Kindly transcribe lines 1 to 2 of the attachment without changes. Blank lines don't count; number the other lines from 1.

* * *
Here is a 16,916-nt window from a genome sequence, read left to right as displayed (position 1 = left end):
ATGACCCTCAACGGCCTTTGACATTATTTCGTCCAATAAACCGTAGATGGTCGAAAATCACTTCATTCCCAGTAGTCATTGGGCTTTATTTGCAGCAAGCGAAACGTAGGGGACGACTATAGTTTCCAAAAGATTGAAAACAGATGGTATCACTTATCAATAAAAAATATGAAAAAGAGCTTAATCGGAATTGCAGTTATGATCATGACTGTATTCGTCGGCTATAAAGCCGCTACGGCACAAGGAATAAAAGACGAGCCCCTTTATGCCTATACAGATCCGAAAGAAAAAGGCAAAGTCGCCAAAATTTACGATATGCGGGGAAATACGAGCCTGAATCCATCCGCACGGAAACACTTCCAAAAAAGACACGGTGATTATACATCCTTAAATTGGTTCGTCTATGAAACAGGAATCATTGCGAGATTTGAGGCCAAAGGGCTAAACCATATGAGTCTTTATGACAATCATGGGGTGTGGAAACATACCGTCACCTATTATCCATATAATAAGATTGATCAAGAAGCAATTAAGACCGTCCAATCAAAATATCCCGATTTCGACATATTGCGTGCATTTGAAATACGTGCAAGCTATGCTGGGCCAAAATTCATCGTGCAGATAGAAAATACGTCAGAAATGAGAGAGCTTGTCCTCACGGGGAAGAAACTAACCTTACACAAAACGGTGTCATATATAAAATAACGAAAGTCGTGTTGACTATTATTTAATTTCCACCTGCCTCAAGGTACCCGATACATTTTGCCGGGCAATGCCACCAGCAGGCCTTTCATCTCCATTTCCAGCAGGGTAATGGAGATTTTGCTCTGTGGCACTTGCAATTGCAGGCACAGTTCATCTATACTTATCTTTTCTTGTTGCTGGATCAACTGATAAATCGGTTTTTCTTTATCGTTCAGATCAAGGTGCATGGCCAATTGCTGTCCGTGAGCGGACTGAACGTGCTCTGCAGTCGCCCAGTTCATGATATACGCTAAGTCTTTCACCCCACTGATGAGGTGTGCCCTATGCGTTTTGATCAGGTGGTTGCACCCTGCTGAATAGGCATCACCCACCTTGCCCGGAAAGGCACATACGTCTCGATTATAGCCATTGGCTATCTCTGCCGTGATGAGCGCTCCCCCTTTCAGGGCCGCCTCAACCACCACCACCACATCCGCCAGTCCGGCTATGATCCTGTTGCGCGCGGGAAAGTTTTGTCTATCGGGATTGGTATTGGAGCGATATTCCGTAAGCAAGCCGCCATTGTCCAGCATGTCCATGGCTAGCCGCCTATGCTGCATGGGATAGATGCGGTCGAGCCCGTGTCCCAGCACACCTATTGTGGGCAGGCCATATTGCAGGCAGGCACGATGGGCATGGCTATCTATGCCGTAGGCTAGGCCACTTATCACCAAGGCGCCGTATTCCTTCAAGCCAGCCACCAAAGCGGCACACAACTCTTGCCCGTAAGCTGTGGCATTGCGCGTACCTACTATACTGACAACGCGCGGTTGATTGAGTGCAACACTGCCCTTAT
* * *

Here is a 16,916-nt window from a genome sequence, read left to right as displayed (position 1 = left end):
ATGACCCTCAACGGCCTTTGACATTATTTCGTCCAATAAACCGTAGATGGTCGAAAATCACTTCATTCCCAGTAGTCATTGGGCTTTATTTGCAGCAAGCGAAACGTAGGGGACGACTATAGTTTCCAAAAGATTGAAAACAGATGGTATCACTTATCAATAAAAAATATGAAAAAGAGCTTAATCGGAATTGCAGTTATGATCATGACTGTATTCGTCGGCTATAAAGCCGCTACGGCACAAGGAATAAAAGACGAGCCCCTTTATGCCTATACAGATCCGAAAGAAAAAGGCAAAGTCGCCAAAATTTACGATATGCGGGGAAATACGAGCCTGAATCCATCCGCACGGAAACACTTCCAAAAAAGACACGGTGATTATACATCCTTAAATTGGTTCGTCTATGAAACAGGAATCATTGCGAGATTTGAGGCCAAAGGGCTAAACCATATGAGTCTTTATGACAATCATGGGGTGTGGAAACATACCGTCACCTATTATCCATATAATAAGATTGATCAAGAAGCAATTAAGACCGTCCAATCAAAATATCCCGATTTCGACATATTGCGTGCATTTGAAATACGTGCAAGCTATGCTGGGCCAAAATTCATCGTGCAGATAGAAAATACGTCAGAAATGAGAGAGCTTGTCCTCACGGGGAAGAAACTAACCTTACACAAAACGGTGTCATATATAAAATAACGAAAGTCGTGTTGACTATTATTTAATTTCCACCTGCCTCAAGGTACCCGATACATTTTGCCGGGCAATGCCACCAGCAGGCCTTTCATCTCCATTTCCAGCAGGGTAATGGAGATTTTGCTCTGTGGCACTTGCAATTGCAGGCACAGTTCATCTATACTTATCTTTTCTTGTTGCTGGATCAACTGATAAATCGGTTTTTCTTTATCGTTCAGATCAAGGTGCATGGCCAATTGCTGTCCGTGAGCGGACTGAACGTGCTCTGCAGTCGCCCAGTTCATGATATACGCTAAGTCTTTCACCCCACTGATGAGGTGTGCCCTATGCGTTTTGATCAGGTGGTTGCACCCTGCTGAATAGGCATCACCCACCTTGCCCGGAAAGGCACATACGTCTCGATTATAGCCATTGGCTATCTCTGCCGTGATGAGCGCTCCCCCTTTCAGGGCCGCCTCAACCACCACCACCACATCCGCCAGTCCGGCTATGATCCTGTTGCGCGCGGGAAAGTTTTGTCTATCGGGATTGGTATTGGAGCGATATTCCGTAAGCAAGCCGCCATTGTCCAGCATGTCCATGGCTAGCCGCCTATGCTGCATGGGATAGATGCGGTCGAGCCCGTGTCCCAGCACACCTATTGTGGGCAGGCCATATTGCAGGCAGGCACGATGGGCATGGCTATCTATGCCGTAGGCTAGGCCACTTATCACCAAGGCGCCGTATTCCTTCAAGCCAGCCACCAAAGCGGCACACAACTCTTGCCCGTAAGCTGTGGCATTGCGCGTACCTACTATACTGACAACGCGCGGTTGATTGAGTGCAACACTGCCCTTAT